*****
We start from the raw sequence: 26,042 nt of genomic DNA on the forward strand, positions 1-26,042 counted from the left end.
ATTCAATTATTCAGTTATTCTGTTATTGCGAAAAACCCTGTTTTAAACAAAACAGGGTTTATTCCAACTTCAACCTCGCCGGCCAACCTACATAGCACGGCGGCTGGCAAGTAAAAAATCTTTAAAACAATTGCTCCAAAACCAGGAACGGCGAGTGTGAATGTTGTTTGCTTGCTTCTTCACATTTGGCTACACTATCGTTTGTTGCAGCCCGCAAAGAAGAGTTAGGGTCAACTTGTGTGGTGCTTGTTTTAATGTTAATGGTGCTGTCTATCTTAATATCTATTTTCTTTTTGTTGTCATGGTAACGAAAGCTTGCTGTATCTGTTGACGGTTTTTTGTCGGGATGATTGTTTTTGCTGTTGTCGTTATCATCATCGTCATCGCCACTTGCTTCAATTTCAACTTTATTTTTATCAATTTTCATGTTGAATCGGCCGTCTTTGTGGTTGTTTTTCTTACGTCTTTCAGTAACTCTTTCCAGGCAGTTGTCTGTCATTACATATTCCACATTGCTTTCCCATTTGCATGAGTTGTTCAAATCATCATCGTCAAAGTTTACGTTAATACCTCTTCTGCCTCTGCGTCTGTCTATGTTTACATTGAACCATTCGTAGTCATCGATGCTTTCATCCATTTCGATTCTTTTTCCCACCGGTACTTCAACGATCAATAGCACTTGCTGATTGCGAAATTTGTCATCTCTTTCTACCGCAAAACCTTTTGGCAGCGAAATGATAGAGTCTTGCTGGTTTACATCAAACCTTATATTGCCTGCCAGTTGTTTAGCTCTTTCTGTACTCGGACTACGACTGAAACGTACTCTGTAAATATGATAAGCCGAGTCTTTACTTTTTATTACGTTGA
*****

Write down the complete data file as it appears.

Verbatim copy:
We start from the raw sequence: 26,042 nt of genomic DNA on the forward strand, positions 1-26,042 counted from the left end.
ATTCAATTATTCAGTTATTCTGTTATTGCGAAAAACCCTGTTTTAAACAAAACAGGGTTTATTCCAACTTCAACCTCGCCGGCCAACCTACATAGCACGGCGGCTGGCAAGTAAAAAATCTTTAAAACAATTGCTCCAAAACCAGGAACGGCGAGTGTGAATGTTGTTTGCTTGCTTCTTCACATTTGGCTACACTATCGTTTGTTGCAGCCCGCAAAGAAGAGTTAGGGTCAACTTGTGTGGTGCTTGTTTTAATGTTAATGGTGCTGTCTATCTTAATATCTATTTTCTTTTTGTTGTCATGGTAACGAAAGCTTGCTGTATCTGTTGACGGTTTTTTGTCGGGATGATTGTTTTTGCTGTTGTCGTTATCATCATCGTCATCGCCACTTGCTTCAATTTCAACTTTATTTTTATCAATTTTCATGTTGAATCGGCCGTCTTTGTGGTTGTTTTTCTTACGTCTTTCAGTAACTCTTTCCAGGCAGTTGTCTGTCATTACATATTCCACATTGCTTTCCCATTTGCATGAGTTGTTCAAATCATCATCGTCAAAGTTTACGTTAATACCTCTTCTGCCTCTGCGTCTGTCTATGTTTACATTGAACCATTCGTAGTCATCGATGCTTTCATCCATTTCGATTCTTTTTCCCACCGGTACTTCAACGATCAATAGCACTTGCTGATTGCGAAATTTGTCATCTCTTTCTACCGCAAAACCTTTTGGCAGCGAAATGATAGAGTCTTGCTGGTTTACATCAAACCTTATATTGCCTGCCAGTTGTTTAGCTCTTTCTGTACTCGGACTACGACTGAAACGTACTCTGTAAATATGATAAGCCGAGTCTTTACTTTTTATTACGTTGA